Like many of the people in this city, I engage with Torah. But I don't know how to engage with them about Torah. I don't know the rules here and I'm afraid of being proselytized or patronized or even - my deepest unspoken fear - bullied. So, for instance, the Chasid next to me on the bus today coming from the Western Wall (long black coat, brimmed hat, pants-not-stockings), who kept dozing off and falling into me, was at first trying to study this week's Torah portion - Balak (as I could see by covertly eying his reading material). I wanted to strike up a conversation. I wanted to say, I think Balaam knew all along he was going to bless the Children of Israel; he just had some personal process and political wrinkles to work out, don't you think? Maybe he would have been surprised and delighted. But I was afraid of scorn. So despite Pirkei Avot telling us that where two people exchange words of Torah, the Divine Presence rests, I kept silent and left a restless God hovering somewhere outside of the bus, breathing exhaust.

Maybe if I could be here longer, more than a few days every few years, I could find an entry point, a crack in the stone. This is a city of stone, after all: Jerusalem stone. An off-white limestone that every building, by custom and law, is made of, giving the city a silvery glow at night and its famed "Jerusalem of Gold" radiance by day. And out of the cracks grow scrubby, flowering things. Lantana, bougainvillea, sage. Stone and flower are how this city looks, dust and rosemary its smells.

It is also a place of blazing white heat. Not just solar heat but political heat. Ethnic heat. Religious heat. I went with the kids today to the Western Wall to tour the tunnels underneath. This excavation reveals the full western side of the Roman-era Temple Mount, of which the Western Wall where Jews pray constitutes only one eighth or so.

To do this we breezed past the compact women's prayer section and the much more spacious men's section, aware that while before the State of Israel men and women mingled freely at this holiest of spots, the division of the sexes is now zealously enforced by a politically empowered religious authority, with the bulk of rights and privileges denied to women altogether. We descended into the Jewishly characterized tunnels, which were mined under the 1400-year old Muslim Quarter, and it belatedly dawned on me how this very excavation is meant, at least in part, to undermine Muslim authority in this much too holy, much too earthly place.

You see, every stone here is claimed, and every  claim is refuted. And so it has been since Jerusalem's earliest history. Jebusites, Israelites, Babylonians, Persians, Greeks, Romans, Muslims, Mamluks, Crusaders, Ottomans, British and Jews again. We tend to imagine clean lines of ownership, like a chart in a textbook looking like a layer cake. But the struggle for Jerusalem has always been stone by stone, street by street, tunnel by tunnel. Small aggressions only occasionally punctuated by outright conquest.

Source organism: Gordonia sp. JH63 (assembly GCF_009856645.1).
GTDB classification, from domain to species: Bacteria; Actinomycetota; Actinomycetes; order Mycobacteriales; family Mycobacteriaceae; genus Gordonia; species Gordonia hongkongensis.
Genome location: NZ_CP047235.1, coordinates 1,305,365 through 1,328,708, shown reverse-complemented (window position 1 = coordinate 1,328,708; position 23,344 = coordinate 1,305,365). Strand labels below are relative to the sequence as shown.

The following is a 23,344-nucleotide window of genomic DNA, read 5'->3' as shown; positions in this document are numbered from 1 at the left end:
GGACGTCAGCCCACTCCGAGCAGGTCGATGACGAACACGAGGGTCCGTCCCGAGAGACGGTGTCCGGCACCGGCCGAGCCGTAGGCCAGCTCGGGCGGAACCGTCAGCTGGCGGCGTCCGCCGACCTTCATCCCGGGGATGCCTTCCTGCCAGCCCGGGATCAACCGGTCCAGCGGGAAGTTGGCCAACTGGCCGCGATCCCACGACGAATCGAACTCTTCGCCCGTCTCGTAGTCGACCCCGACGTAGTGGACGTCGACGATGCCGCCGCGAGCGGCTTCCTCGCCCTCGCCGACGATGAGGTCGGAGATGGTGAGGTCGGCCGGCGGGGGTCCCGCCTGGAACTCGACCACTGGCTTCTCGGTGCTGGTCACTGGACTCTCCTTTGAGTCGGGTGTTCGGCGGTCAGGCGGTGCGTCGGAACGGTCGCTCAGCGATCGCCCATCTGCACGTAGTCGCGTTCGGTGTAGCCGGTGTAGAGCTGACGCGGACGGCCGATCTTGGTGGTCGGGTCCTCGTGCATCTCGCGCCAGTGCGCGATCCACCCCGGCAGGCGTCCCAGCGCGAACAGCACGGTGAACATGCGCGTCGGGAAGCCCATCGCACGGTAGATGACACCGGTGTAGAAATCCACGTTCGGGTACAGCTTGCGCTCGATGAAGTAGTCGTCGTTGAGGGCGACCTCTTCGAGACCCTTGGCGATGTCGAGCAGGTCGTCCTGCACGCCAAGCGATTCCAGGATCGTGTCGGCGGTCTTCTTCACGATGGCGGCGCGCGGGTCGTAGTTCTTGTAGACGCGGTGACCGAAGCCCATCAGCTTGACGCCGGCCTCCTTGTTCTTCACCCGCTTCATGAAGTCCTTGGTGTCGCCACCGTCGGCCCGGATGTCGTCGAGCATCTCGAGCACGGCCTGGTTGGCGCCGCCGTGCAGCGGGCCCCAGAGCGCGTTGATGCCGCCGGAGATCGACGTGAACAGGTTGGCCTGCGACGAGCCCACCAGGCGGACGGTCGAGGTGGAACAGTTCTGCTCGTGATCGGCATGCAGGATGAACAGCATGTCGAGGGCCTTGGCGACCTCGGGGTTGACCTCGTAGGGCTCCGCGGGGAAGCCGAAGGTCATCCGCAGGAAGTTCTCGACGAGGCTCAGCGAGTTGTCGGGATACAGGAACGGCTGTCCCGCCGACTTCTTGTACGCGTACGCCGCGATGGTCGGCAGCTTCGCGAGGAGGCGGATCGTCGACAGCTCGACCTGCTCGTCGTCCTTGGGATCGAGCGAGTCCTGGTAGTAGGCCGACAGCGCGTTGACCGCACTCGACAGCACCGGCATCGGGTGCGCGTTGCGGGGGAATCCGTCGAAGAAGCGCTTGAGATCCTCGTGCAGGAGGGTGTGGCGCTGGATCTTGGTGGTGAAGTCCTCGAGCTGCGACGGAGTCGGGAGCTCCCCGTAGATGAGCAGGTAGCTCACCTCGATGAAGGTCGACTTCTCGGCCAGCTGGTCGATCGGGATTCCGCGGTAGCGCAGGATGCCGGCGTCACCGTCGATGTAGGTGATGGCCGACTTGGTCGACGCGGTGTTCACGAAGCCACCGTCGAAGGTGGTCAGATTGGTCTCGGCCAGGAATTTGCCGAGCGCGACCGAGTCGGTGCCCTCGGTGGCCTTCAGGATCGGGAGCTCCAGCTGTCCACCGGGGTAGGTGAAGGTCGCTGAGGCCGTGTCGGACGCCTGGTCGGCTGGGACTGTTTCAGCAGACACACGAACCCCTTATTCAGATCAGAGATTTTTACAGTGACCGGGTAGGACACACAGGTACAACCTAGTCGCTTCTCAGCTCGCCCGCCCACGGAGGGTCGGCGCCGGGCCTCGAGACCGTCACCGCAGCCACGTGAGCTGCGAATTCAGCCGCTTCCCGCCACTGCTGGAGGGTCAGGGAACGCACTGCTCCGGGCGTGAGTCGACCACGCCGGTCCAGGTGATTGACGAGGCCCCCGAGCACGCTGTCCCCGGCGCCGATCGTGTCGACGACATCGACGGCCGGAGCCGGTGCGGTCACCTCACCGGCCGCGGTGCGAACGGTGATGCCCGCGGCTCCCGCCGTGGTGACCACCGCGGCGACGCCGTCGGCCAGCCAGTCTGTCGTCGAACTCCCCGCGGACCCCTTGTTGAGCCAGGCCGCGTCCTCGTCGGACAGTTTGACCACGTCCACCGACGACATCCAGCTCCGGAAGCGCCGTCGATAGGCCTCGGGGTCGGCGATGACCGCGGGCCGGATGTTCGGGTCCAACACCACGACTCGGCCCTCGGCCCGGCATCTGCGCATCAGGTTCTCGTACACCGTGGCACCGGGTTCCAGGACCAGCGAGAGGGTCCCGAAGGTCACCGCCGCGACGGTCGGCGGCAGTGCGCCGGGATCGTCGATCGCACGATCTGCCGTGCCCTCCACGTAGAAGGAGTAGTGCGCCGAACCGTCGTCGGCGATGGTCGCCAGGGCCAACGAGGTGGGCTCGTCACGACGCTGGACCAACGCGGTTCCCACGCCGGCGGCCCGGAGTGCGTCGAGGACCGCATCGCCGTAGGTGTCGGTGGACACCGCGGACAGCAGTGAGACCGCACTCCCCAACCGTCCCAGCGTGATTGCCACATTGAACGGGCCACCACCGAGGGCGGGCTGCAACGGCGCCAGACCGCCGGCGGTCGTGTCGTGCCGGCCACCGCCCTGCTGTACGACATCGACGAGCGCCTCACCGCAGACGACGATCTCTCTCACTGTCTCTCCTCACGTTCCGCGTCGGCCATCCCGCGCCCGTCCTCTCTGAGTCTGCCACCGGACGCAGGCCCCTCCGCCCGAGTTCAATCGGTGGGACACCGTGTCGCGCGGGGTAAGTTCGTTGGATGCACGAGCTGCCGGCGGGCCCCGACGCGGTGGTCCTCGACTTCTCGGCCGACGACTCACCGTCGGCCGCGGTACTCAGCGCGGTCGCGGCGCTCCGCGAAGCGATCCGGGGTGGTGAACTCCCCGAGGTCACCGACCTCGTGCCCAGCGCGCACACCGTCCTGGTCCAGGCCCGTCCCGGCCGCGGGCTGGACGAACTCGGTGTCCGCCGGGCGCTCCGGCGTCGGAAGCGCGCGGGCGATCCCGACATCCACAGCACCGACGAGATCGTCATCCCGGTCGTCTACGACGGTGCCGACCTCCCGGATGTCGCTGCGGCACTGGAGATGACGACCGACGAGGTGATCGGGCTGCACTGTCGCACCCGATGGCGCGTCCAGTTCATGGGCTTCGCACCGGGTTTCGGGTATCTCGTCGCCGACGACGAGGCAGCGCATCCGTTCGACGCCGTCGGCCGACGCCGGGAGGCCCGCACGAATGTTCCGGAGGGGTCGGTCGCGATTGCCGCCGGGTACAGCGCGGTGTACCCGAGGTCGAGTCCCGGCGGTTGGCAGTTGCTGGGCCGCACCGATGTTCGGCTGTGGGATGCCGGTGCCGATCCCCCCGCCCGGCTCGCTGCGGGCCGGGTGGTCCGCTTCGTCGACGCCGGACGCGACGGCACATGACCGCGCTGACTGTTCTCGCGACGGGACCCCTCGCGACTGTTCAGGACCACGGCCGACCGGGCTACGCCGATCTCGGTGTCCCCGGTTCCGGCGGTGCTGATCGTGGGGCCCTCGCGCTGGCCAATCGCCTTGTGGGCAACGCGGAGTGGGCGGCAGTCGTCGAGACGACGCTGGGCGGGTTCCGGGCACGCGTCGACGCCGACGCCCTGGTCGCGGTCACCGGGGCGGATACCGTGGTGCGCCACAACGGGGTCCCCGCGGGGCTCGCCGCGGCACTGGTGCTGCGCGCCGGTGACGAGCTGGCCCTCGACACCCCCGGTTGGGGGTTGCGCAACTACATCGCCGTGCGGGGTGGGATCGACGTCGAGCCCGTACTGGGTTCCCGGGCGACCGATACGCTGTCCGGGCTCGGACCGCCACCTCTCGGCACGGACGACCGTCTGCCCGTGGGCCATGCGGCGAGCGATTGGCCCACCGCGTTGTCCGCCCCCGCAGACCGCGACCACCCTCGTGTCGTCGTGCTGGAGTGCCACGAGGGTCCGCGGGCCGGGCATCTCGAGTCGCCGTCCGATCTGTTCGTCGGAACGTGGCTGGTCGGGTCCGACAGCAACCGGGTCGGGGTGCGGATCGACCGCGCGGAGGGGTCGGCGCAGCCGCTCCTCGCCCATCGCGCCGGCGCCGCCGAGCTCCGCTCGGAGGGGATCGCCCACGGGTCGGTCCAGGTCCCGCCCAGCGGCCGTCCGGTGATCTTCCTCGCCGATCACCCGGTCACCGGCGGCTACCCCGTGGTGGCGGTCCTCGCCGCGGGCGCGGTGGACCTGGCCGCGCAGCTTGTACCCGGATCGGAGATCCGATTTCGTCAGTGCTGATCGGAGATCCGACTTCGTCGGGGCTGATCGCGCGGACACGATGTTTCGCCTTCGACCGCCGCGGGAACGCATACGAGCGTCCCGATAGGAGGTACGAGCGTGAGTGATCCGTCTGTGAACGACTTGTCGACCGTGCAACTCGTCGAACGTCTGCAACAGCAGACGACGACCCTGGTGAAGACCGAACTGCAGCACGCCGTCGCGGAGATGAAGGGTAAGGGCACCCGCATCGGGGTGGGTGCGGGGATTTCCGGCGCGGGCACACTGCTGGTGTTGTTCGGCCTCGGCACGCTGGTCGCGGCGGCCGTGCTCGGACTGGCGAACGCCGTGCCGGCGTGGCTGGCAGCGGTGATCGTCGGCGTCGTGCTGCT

At the end of the tour we reversed course and retraced the entire route to the Jewish-run and heavily policed Western Wall plaza. There would be no exit today through the Muslim Quarter. The Old City was to be closed to tourists at noon, because it is the one-year anniversary of Jewish hoodlums kidnapping and killing an Arab boy in retaliation for the abduction and murder of three Jewish Yeshivah boys, and it was feared tensions would be high.

Conflict hangs in the Jerusalem air like pollen, like dust, like humidity. You feel like you are complicit in something by breathing it, but breathe you must.

But here's the thing: I still love this place. With all its intensity, with its beyond-cliche contradictions. It is a place where uncanny things happen to me. Where on my first night here, at age 16, I unexpectedly bump into my home rabbi at the Western Wall. And today, at age 54, I bump into him again at virtually the same spot. A place where I once decided to seek out the grave of the Maiden of Ludmir on the Mount of Olives and - would you ever believe me if I told you? - a bird led me to it. This place is thick with uncanny, living unremarkably alongside the prosaic: dust and noise and soldiers and vendors and bus drivers and shouting children. I can't explain how this happens. Do the overlapping dreams that thousands of people bring here somehow congeal to form some mystical field? Magic happens everywhere, perhaps. But here, like at Burning Man, everyone is looking for it all at once.

Clearly, life is simpler anywhere else than here. When I leave Jerusalem, I always feel a mixture of sadness and relief.

But right now I'm here. Welcoming Shabbat with the music-making hip Jews, both Israeli and American, down at the old train station. Walking neighborhoods that are probably quieter in my mind than they are in actuality. At some point tonight, despite a fumbled rendezvous and a botched picnic and the 14-year olds, with no real knowledge of Hebrew, managing to organize neighborhood children into what is undoubtedly a junior crime ring; at some point, this city indeed got quieter and gentler, snippets of zmirot poured out of windows, laughter could be heard, calm could be felt; at some point the Shechinah, earlier kicked off a crowded bus, now robed in purple night, settled at last on a city of flowers and stone.